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now to contain north korea and achieve a free government there than it would have been 10 years ago. and that is partly because the chinese government has supported north korea's regime. neil: all right. so riley, the question then becomes, how much further pressure china could exert, and this is just my opinion, looks like china can, or they have a rogue frankenstein on their hands because of timing of this threat, even after the chinese announced they will freeze all funding through their financial institutions, then we have got even bigger worries, right? >> right. so china can impose much more action. it all comes down to, how much they're actually willing to invest in monitoring these cost cost. at same time they're trying to balance a stable relationship with the united states itself. so we have a couple of big events coming up. both the 19-party congress where leadership might change, not the top level of course, but at lower levels for china to
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measure in ways these national security concerns but you have also got the trump visit, trump's visit to asia and china this november. again measuring the balance of u.s. china relations in that context. of course north korea will be a major talking point at both of these instances. neil: gentlemen, i want to thank you both. things are moving fast and furious here. one last peek if we can, guys at the defense and related stocks. they are the group up smartly. since a lot of sabre-rattling, you can pick a time period but they're up double digits since that time. we're going back more than a month when they were doubling up and number of tests and missile launch muchs and the like. the latest -- agitation many are up on the combos and like but not for asia. it is happening in their neck of the woods and they're getting rightly nervous. we'll have more after this.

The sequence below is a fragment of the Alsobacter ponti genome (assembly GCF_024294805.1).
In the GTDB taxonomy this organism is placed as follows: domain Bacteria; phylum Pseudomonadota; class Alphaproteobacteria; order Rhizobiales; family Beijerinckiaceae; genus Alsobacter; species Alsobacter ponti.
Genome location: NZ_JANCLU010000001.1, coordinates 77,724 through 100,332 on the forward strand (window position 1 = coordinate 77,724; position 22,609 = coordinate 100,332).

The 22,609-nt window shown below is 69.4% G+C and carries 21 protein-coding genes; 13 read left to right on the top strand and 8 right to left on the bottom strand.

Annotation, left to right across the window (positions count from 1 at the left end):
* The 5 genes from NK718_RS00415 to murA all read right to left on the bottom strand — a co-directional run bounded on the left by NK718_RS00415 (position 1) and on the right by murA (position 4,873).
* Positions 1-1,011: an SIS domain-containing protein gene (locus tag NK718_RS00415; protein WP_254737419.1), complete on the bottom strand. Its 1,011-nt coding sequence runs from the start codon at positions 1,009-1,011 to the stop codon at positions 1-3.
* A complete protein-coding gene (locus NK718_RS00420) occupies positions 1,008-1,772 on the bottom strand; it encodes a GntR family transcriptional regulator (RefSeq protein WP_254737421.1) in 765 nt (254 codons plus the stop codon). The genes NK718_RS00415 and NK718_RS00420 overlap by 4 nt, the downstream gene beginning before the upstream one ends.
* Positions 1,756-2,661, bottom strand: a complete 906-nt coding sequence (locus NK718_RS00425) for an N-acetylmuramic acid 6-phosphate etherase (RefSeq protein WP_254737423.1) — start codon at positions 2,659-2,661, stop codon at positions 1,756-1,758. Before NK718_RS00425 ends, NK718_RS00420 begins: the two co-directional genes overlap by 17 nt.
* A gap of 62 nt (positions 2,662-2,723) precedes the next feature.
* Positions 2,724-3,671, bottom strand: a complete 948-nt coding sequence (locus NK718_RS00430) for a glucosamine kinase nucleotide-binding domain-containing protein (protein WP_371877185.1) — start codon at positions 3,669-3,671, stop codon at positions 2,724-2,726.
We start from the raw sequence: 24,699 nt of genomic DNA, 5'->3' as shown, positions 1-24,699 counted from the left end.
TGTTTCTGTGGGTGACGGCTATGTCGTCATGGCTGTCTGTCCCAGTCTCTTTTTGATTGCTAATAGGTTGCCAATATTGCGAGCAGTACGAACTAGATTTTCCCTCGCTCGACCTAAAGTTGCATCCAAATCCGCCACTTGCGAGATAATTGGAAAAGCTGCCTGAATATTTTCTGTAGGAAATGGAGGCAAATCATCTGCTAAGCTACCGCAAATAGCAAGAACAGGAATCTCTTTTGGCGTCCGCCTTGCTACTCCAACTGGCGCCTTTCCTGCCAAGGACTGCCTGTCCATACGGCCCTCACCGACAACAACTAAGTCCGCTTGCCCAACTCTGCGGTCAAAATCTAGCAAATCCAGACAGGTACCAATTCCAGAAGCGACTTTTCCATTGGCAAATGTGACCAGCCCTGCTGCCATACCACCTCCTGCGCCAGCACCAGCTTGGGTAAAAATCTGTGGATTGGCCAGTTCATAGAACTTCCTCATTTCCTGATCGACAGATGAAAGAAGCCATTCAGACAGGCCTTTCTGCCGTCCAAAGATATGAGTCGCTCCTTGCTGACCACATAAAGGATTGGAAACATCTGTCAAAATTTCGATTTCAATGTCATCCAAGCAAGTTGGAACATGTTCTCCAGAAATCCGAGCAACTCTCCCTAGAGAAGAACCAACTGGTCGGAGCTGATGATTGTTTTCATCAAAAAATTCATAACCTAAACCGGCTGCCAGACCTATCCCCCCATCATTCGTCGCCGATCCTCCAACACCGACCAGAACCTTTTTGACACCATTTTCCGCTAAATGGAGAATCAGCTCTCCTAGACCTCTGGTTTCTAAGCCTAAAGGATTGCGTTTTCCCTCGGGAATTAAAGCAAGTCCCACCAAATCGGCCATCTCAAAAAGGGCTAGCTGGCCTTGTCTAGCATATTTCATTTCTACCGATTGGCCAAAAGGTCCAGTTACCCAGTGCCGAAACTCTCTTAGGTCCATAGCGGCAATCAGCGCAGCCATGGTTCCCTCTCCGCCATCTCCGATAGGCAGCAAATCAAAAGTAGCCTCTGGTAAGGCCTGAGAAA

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looking. what are you hearing, blake? reporter: as of now they appear a couple votes shy. they need to get the 50-vote level. mark short, head of legislative afairs, the 4 to watch, rand paul is no, john mccain, lease murkowski, and susan collins if those defect, this thing would be killed. there are two very specific words that are defining this debate and that is affordable and accurate. here is why. graham-cassidy allows a waiver to rid themselves of the obamacare mandate that preexisting conditions need to be covered. however the language of this bill also states if the states end up seeking that waiver, they need, and i'm quoting here, they say the state need to show how and it intend to maintain access